Kulpmont's 'team of rivals' showed true statesmanship
Shirley Little died this week. She was a statesman.
Does that seem an odd description for a lady whose aspirations for elective office never went beyond the Mount Carmel Area School Board and Kulpmont borough?
Not at all. Statesmanship has nothing to do with whether or not you've ever spoken at the United Nations. In fact, some of the world's biggest clods have done that.
The title of "statesman," denoting as it does a wise and skillful leader who has the public's best interest at heart, is rightfully bestowed on those who are not afraid to venture outside their comfort zones and align with the most unlikely partners.
Some amazing events in 1997 earned Little that "statesman" distinction. Actually, she should rightfully share that title with Nick Goretski because, during that year, Kulpmont politics was put on the back burner while the borough's own version of "The Team of Rivals" joined forces to save the former Roosevelt High School.
In 1997, Little, a Republican, was a candidate for Kulpmont Borough Council. Goretski, mayor of Kulpmont, was a Democrat, and a candidate for re-election. Goretski had defeated Little for the mayoralty four years earlier. Goretski worked as an aide to state Rep. Robert Belfanti, also a Democrat, who was then serving his 17th year in office.
Goretski and Little undoubtedly disagreed on many things over the years, but one issue was dear to both their hearts - finding a suitable use for the school, which had recently become vacant after the newly constructed Mount Carmel Area Elementary School opened.
In the early years after the Mount Carmel-Kulpmont jointure in 1964, the building, which was formerly Kulpmont's junior-senior high school, housed Mount Carmel Area's seventh- and eighth-graders. After an extensive renovation project during the superintendency of Kulpmont native Joseph B. Warner, the school had a new lease on life as the Kulpmont Elementary School, but then, two decades later, the district's two elementary schools consolidated into the new building. For the first time ever, there were no students walking through the halls of the Kulpmont school. Borough officials and residents alike were concerned, and a committee was formed to investigate long-term prospects for the building.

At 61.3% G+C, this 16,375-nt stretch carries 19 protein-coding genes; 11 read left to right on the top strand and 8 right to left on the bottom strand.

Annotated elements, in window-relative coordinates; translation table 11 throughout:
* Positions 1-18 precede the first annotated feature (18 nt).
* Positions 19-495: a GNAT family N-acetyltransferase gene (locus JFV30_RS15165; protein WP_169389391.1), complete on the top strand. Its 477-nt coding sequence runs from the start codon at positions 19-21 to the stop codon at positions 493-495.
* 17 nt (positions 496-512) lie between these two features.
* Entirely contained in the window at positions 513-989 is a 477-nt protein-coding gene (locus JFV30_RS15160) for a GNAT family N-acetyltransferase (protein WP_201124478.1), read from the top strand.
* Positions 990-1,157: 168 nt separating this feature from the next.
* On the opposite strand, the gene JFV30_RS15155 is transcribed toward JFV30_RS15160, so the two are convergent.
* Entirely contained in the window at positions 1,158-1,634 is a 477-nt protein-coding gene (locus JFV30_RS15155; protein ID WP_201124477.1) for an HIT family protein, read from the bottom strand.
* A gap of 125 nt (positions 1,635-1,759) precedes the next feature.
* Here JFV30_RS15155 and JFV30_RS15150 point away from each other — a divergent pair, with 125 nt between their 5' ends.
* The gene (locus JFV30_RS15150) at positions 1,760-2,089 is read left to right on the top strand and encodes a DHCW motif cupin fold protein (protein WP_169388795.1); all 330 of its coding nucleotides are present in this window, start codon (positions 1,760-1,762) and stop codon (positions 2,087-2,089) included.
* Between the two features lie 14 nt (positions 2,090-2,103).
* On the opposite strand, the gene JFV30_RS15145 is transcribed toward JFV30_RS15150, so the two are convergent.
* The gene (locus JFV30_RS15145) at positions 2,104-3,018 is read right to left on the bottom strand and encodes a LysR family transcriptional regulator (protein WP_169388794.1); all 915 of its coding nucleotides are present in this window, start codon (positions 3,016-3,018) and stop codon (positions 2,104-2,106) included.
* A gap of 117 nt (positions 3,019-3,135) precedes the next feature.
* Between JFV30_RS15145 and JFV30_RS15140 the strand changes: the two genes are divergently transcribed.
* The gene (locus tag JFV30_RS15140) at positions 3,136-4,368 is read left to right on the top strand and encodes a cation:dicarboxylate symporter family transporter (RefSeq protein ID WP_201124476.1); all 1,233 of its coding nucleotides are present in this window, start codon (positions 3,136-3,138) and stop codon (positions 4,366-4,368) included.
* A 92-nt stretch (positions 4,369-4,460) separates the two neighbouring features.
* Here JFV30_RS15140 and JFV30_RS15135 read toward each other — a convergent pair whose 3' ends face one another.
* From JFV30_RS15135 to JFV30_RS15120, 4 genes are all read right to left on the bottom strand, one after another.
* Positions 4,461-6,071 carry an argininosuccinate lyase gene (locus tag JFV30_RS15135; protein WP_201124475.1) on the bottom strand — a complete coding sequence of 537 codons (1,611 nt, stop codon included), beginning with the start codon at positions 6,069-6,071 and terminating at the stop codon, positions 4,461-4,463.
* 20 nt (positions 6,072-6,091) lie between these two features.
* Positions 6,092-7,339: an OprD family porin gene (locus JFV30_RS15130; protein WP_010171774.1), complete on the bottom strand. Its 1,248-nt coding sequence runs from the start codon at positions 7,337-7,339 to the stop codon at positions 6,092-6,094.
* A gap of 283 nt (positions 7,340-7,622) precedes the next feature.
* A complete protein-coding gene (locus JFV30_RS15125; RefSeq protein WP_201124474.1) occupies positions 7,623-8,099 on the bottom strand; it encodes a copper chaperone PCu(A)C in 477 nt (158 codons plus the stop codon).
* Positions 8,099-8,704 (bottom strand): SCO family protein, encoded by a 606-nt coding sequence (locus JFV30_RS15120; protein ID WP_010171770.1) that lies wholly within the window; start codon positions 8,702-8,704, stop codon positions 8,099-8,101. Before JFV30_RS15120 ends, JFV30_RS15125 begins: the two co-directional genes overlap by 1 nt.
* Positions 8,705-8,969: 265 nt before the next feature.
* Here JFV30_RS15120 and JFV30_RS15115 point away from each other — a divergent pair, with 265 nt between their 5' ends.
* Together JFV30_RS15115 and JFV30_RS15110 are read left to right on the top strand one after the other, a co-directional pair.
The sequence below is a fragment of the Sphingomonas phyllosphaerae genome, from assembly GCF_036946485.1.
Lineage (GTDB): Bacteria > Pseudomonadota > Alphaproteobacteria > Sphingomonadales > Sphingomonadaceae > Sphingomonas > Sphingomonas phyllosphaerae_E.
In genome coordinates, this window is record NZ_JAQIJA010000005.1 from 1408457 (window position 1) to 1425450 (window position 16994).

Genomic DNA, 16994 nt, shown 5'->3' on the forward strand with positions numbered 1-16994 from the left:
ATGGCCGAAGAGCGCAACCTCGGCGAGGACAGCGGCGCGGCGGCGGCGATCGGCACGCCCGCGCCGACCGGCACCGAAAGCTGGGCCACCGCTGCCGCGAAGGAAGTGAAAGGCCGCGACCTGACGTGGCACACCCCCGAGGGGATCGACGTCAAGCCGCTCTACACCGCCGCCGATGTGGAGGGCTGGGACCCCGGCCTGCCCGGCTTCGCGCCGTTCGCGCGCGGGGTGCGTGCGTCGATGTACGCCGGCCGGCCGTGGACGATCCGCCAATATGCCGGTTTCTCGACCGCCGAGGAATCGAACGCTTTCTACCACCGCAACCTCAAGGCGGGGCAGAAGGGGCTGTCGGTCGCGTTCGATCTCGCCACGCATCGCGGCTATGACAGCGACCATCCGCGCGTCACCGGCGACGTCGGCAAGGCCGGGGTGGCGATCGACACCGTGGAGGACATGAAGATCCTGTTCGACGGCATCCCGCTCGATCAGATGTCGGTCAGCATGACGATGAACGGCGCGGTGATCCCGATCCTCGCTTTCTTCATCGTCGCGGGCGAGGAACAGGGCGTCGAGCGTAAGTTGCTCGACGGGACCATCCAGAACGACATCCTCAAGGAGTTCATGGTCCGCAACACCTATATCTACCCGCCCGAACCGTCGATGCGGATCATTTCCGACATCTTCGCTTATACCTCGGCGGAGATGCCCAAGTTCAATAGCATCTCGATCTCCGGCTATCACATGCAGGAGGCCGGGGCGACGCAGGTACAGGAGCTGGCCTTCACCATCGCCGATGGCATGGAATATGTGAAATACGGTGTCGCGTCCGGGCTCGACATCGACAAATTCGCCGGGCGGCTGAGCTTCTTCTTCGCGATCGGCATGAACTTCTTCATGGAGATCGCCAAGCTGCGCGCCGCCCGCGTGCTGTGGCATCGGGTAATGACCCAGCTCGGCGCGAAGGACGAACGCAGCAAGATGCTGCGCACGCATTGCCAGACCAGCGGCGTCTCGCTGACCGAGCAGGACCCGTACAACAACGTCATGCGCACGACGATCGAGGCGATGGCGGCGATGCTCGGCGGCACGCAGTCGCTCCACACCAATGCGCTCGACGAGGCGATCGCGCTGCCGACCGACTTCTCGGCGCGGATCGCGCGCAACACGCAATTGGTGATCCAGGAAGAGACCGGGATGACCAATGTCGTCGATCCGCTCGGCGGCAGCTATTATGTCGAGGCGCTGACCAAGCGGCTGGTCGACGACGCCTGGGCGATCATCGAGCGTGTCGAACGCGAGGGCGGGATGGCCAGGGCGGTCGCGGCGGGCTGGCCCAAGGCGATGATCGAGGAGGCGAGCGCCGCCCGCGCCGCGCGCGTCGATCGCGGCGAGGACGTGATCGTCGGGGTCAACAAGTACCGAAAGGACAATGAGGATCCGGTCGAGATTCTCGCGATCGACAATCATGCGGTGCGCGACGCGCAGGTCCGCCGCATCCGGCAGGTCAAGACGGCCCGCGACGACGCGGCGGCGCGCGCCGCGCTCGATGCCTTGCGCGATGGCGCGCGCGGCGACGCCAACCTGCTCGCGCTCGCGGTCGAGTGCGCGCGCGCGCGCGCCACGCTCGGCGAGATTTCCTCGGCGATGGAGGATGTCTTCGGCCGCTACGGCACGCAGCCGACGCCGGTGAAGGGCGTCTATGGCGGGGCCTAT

In early 1997, contacts between Belfanti's office and Wilkes University leaders about an unrelated matter led to a wider discussion about the 107th Legislative District's economic development needs. Belfanti's observation that the lack of a full-time higher educational facility in Northumberland County was a major disadvantage for the area struck a chord at Wilkes. Belfanti promoted utilization of the Kulpmont school as an ideal site for higher education because of the building's excellent condition, its central location in the Shamokin-Mount Carmel area and its proximity to Route 61.
Before even seriously considering an educational initiative in Northumberland County, Wilkes officials wanted assurances that the venture would have universal community support and would not spark a public controversy. They didn't want politics rearing its ugly head.
Belfanti wisely gave Little an active role in the process. She attended confidential discussions in Wilkes-Barre and in Kulpmont, all the while assuring university representatives that the Kulpmont community and surrounding area would welcome Wilkes with open arms.
Wilkes officials toured the Kulpmont school, and were impressed with what they saw. They also toured the nearby St. Casimir's Church, vacant since the 1995 church mergers, and the church rectory, and the idea was advanced that the school, church and rectory could be developed as a mini-campus.
The Wilkes Education and Technical Training Center that was envisioned when Wilkes officials came to the area to make their announcement in July 1997 would have housed full-time freshmen and hosted other workforce development programs. That proposal, which would have involved a major community partnership and a $2 million fund-raising effort, never came to fruition.
But it did set the stage for highly successful programs at the former school (now Roosevelt Court), including the Luzerne County Community College nursing program, L.I.F.E. Geisinger and renovation of part of the building into senior citizen apartments. The unlikeliest partnership of all between one staunch Republican and one staunch Democrat - in a town where people take politics seriously - succeeded in forever making the future of the Kulpmont school an issue that transcended politics.
At the Wilkes public announcement in July 1997, Belfanti enthusiastically praised Little for her support and cooperation. That support was steadfast throughout; she never betrayed confidential information, and her continued commitment no doubt went a long way to keeping Wilkes officials interested.
In a letter to the editor less than two years ago, Little, scarcely mentioning her own involvement, justly praised Belfanti, Goretski and county housing authority chairman Ed Christiano for their long-time efforts for utilization of the school. She was delighted, in her last years, to be living at Roosevelt Court because it brought back fond memories everyday of her happy high school years.
Being where she loved was a fitting reward for this Kulpmont statesman.
(Betz is an assistant editor of The News-Item.)